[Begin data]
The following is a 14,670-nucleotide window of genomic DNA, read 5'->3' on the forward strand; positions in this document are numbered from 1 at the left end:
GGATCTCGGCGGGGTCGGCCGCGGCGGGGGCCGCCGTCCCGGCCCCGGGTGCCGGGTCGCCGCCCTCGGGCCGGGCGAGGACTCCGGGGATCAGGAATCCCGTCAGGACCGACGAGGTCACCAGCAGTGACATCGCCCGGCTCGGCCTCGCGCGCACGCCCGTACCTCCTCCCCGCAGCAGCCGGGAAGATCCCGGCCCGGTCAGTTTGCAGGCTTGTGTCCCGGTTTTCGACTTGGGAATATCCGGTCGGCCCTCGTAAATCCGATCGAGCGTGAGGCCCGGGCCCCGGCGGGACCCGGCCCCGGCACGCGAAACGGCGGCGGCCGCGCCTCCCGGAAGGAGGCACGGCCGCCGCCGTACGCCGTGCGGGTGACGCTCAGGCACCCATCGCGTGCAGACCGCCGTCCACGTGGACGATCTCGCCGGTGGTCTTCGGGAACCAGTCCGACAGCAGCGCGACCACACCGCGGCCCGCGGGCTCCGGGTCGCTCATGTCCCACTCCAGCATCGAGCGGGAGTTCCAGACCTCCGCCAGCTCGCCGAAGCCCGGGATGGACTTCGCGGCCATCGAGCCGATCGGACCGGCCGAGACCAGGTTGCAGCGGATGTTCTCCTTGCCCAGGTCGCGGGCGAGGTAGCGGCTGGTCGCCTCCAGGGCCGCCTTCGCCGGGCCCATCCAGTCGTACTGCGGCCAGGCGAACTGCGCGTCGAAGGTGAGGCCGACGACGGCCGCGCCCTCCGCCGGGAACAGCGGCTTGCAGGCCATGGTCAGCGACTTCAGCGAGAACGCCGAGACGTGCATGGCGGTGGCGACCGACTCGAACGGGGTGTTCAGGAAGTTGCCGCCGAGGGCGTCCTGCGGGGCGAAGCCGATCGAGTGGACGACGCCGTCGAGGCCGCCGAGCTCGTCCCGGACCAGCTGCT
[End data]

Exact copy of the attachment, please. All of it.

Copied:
The following is a 14,670-nucleotide window of genomic DNA, read 5'->3' on the forward strand; positions in this document are numbered from 1 at the left end:
GGATCTCGGCGGGGTCGGCCGCGGCGGGGGCCGCCGTCCCGGCCCCGGGTGCCGGGTCGCCGCCCTCGGGCCGGGCGAGGACTCCGGGGATCAGGAATCCCGTCAGGACCGACGAGGTCACCAGCAGTGACATCGCCCGGCTCGGCCTCGCGCGCACGCCCGTACCTCCTCCCCGCAGCAGCCGGGAAGATCCCGGCCCGGTCAGTTTGCAGGCTTGTGTCCCGGTTTTCGACTTGGGAATATCCGGTCGGCCCTCGTAAATCCGATCGAGCGTGAGGCCCGGGCCCCGGCGGGACCCGGCCCCGGCACGCGAAACGGCGGCGGCCGCGCCTCCCGGAAGGAGGCACGGCCGCCGCCGTACGCCGTGCGGGTGACGCTCAGGCACCCATCGCGTGCAGACCGCCGTCCACGTGGACGATCTCGCCGGTGGTCTTCGGGAACCAGTCCGACAGCAGCGCGACCACACCGCGGCCCGCGGGCTCCGGGTCGCTCATGTCCCACTCCAGCATCGAGCGGGAGTTCCAGACCTCCGCCAGCTCGCCGAAGCCCGGGATGGACTTCGCGGCCATCGAGCCGATCGGACCGGCCGAGACCAGGTTGCAGCGGATGTTCTCCTTGCCCAGGTCGCGGGCGAGGTAGCGGCTGGTCGCCTCCAGGGCCGCCTTCGCCGGGCCCATCCAGTCGTACTGCGGCCAGGCGAACTGCGCGTCGAAGGTGAGGCCGACGACGGCCGCGCCCTCCGCCGGGAACAGCGGCTTGCAGGCCATGGTCAGCGACTTCAGCGAGAACGCCGAGACGTGCATGGCGGTGGCGACCGACTCGAACGGGGTGTTCAGGAAGTTGCCGCCGAGGGCGTCCTGCGGGGCGAAGCCGATCGAGTGGACGACGCCGTCGAGGCCGCCGAGCTCGTCCCGGACCAGCTGCT